Is it time for toilet repair in Cincinnati or time for a new toilet entirely? Toilets are sturdy plumbing fixtures and often last decades. That doesn’t mean that problems with wear and tear don’t occur along the way, however. It also doesn’t mean that a 1980s toilet is the best choice for the water conservation in the 21st century, even if it’s still fully functional. Here are some guidelines to help you decide whether to call a qualified plumber for toilet repair in Cincinnati or to ask him for recommendations about a new toilet.

Toilet Runs Constantly

The problem is probably a leaky flapper in the bottom of the tank or a defective fill valve. It’s a straightforward fix for a qualified plumber, but get it done ASAP. In addition to the annoyance of listening to a run-on toilet and jiggling the handle to stop it, you’re wasting valuable water.

Leakage Between Tank and Bowl

A rubber “donut” gasket seals the connection between the two components. It’s a more involved fix than replacing a flapper or fill valve, but a professional plumber can separate the two parts, install a new gasket and stop leakage.

Water Seeping Out At the Floor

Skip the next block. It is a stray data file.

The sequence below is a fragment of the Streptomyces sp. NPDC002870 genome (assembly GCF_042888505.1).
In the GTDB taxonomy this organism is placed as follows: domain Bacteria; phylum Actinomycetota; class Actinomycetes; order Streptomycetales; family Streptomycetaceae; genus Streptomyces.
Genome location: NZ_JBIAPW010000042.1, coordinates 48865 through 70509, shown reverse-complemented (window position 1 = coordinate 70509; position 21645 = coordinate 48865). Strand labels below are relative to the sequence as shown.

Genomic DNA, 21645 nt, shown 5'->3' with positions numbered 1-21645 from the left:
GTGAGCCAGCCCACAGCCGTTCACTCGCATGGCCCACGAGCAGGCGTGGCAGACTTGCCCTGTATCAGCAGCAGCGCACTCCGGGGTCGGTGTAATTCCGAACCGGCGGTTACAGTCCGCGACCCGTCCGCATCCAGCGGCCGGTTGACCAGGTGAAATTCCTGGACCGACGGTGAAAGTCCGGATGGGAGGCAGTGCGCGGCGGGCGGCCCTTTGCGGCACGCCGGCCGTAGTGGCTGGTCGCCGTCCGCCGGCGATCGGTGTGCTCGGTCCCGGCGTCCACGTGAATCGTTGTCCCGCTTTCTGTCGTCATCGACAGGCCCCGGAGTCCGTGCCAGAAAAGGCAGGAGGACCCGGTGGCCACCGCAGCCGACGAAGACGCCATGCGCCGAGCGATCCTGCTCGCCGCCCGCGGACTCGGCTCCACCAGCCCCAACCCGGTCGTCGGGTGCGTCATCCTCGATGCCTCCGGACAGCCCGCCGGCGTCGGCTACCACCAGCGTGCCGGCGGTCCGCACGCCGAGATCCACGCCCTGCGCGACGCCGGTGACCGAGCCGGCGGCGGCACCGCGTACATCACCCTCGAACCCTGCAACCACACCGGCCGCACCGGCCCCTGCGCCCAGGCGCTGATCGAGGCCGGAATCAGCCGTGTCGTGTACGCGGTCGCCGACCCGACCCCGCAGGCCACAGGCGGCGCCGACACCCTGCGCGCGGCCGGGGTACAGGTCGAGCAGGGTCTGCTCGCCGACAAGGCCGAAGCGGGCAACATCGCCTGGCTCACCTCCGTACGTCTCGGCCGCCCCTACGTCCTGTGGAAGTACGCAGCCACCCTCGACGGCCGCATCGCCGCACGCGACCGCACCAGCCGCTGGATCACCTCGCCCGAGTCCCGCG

The wax bowl ring installed on the joint between the toilet bowl and the sewer pipe may have deteriorated. It’s replaceable, but a plumber will have to remove the entire toilet to do the job. If you’ve been thinking about upgrading to a new toilet, now’s a good time to make the switch.

Cracked Bowl or Tank

Repair kits either don’t work at all or don’t work for long. A cracked porcelain bowl or tank should be considered unrepairable—it’s time for a new toilet.

High Water Bills

Older toilets may consume as much as 7 gallons per flush (GPF). In these times of scarce water resources and increased costs, that’s needless waste. Today’s efficient new toilets use only 1.6 GPF while high-efficiency toilets (HET) consume as little as 1.28 GPF.

For toilet repair in Cincinnati or to upgrade to a new water-saving toilet now, contact Apollo Home.